Yesterday, the United States Supreme Court heard oral arguments in the case of King v. Burwell. At issue is whether or not people who chose health insurance plans through the federal Health Insurance Marketplace, and not through a state-based health insurance exchange, are eligible for tax credits, which are used to defray the cost of premiums.
In order to provide a safety net and make sure Texans don’t lose their tax credits, I filed two pieces of legislation, HB 817 and HB 818, both of which would create a state-based health insurance exchange.
Yesterday, I hosted a press conference to discuss these measures. Texas Hospital Association President/CEO Ted Shaw joined me and helped remind those in attendance that the impact of this case spreads well beyond those who will lose coverage.
Shaw said, “Texas already leads the nation with 25 percent of our population lacking health insurance. Our hospitals are providing health care to these individuals, at a cost of more than $5.5 billion annually. An end to tax subsidies and private health insurance coverage for nearly one million Texans will further weaken the already strained health care safety net and increase the unreimbursed care costs shifted on to employers and property taxpayers.”
For the full press release from our press conference, click here.
In support of providing a safety net for Texans, The Dallas Morning News wrote an excellent editorial in support of the legislation I filed. I have included the full text below. I urge you to please pass it on.
Regardless of your politics, the possibility that fellow Texans and millions more Americans nationwide who bought insurance under the Affordable Care Act could return to the ranks of the uninsured is a serious matter.
Yet this is what is at stake when the U.S. Supreme Court hears oral arguments Wednesday in King vs. Burwell. More than 1 million Texans who now have health insurance through federally run exchanges may not be allowed to keep their coverage.
Imagine the devastating effect if the cost of your health care premiums tripled, which could happen if the federal subsidies many count on suddenly disappear. Most people eligible for subsidies have modest incomes; many would be unable to afford any coverage without financial help, adding to the ranks of the uninsured.
Texas already leads the nation in the number of uninsured residents; the state doesn’t need to toss more people into health care limbo.
However, if the Supreme Court hands down a problematic Burwell ruling, Texas lawmakers can ease the shock. State Rep. Chris Turner, D-Grand Prairie, recently introduced HB 817 as a safety net. If the court says Texans can’t receive subsidies through federally run exchanges, the bill would automatically trigger the creation of a state-run health care exchange that would allow Texans to continue to receive federal subsidies and keep their existing coverage.
The legal issue before the court is whether people who live in states like Texas that did not establish a state-run health care exchange are eligible to receive federal tax subsidies. Last spring, two federal appeals courts reached opposite conclusions. One court said the subsidies applied to Americans in all states; the other said they applied only to consumers in states that operated their own health care exchanges.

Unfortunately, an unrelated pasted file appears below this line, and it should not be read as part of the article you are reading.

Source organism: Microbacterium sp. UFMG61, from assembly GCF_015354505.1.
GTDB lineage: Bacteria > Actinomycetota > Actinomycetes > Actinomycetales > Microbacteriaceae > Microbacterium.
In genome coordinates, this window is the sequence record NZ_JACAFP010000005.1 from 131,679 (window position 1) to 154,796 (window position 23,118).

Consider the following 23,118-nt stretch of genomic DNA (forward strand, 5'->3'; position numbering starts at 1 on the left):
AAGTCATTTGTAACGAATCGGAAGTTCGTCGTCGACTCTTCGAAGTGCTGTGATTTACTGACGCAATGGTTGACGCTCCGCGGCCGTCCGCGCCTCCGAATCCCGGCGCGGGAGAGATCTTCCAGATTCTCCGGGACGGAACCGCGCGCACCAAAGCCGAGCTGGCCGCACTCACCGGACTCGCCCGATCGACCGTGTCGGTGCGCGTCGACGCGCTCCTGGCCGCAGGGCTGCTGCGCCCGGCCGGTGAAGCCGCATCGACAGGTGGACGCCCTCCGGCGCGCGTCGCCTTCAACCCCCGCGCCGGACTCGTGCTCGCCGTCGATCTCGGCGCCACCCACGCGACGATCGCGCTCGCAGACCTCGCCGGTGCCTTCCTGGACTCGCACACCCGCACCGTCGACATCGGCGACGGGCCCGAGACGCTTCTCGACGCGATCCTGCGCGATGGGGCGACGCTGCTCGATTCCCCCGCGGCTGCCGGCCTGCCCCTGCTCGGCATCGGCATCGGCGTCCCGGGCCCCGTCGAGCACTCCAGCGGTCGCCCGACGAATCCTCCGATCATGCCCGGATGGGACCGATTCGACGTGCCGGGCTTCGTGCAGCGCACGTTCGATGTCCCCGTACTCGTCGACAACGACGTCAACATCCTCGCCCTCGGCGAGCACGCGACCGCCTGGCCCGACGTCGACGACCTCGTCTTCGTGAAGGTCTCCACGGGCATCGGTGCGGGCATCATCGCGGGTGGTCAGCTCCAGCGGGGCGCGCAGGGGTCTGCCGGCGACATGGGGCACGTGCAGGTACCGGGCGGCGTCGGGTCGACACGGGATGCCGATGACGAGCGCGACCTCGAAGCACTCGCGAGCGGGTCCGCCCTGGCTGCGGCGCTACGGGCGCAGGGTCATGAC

This newspaper understands some of the opposition to the Affordable Care Act — and, in fact, questioned the program’s cost as the bill originally moved through Congress. However, it is now law. Millions have based their insurance decisions on the program; a ruling would affect people of all political stripes in every House and Senate district. The well-being of those who enrolled should be protected.
Turner’s bill addresses only part of Texas’ broader health care challenge under the Affordable Care Act. Texas lawmakers also need to reform Medicaid eligibility so the state can draw extra federal dollars to cover the large percentage of uninsured low-income residents — as a number of Texas business groups have urged. Unfortunately, in a letter to President Barack Obama, Lt. Gov. Dan Patrick and state Senate Republicans on Monday reiterated their opposition to expanding Medicaid while demanding that the federal government allow Texas to make sweeping changes in the Medicaid program. This appears to be a nonstarter.
Texas must begin to solve its myriad health care challenges. Turner’s bill is a pragmatic way to keep a looming problem from becoming a nightmare. It deserves bipartisan support.
Americans who could lose federal health care subsidies in 2016 if the U.S. Supreme Court sides with the plaintiffs in King vs. Burwell:
- 13.4 million nationwide in 37 states
- 2.5 million in Florida
- 1.7 million in Texas
SOURCE: Henry J. Kaiser Family Foundation analysis of Congressional Budget Office estimates of Marketplace enrollment
About Texans, not Obama
“Regardless of what you think about the Affordable Care Act, regardless of what you think about President Obama, hopefully we can agree that it would not be good for Texans to have a million-plus Texans see a tax increase or lose their health insurance as a result of this.”
State Rep. Chris Turner, D-Grand Prairie, on a bill to create a Texas health care exchange in the event the U.S. Supreme Court rules against the Affordable Care Act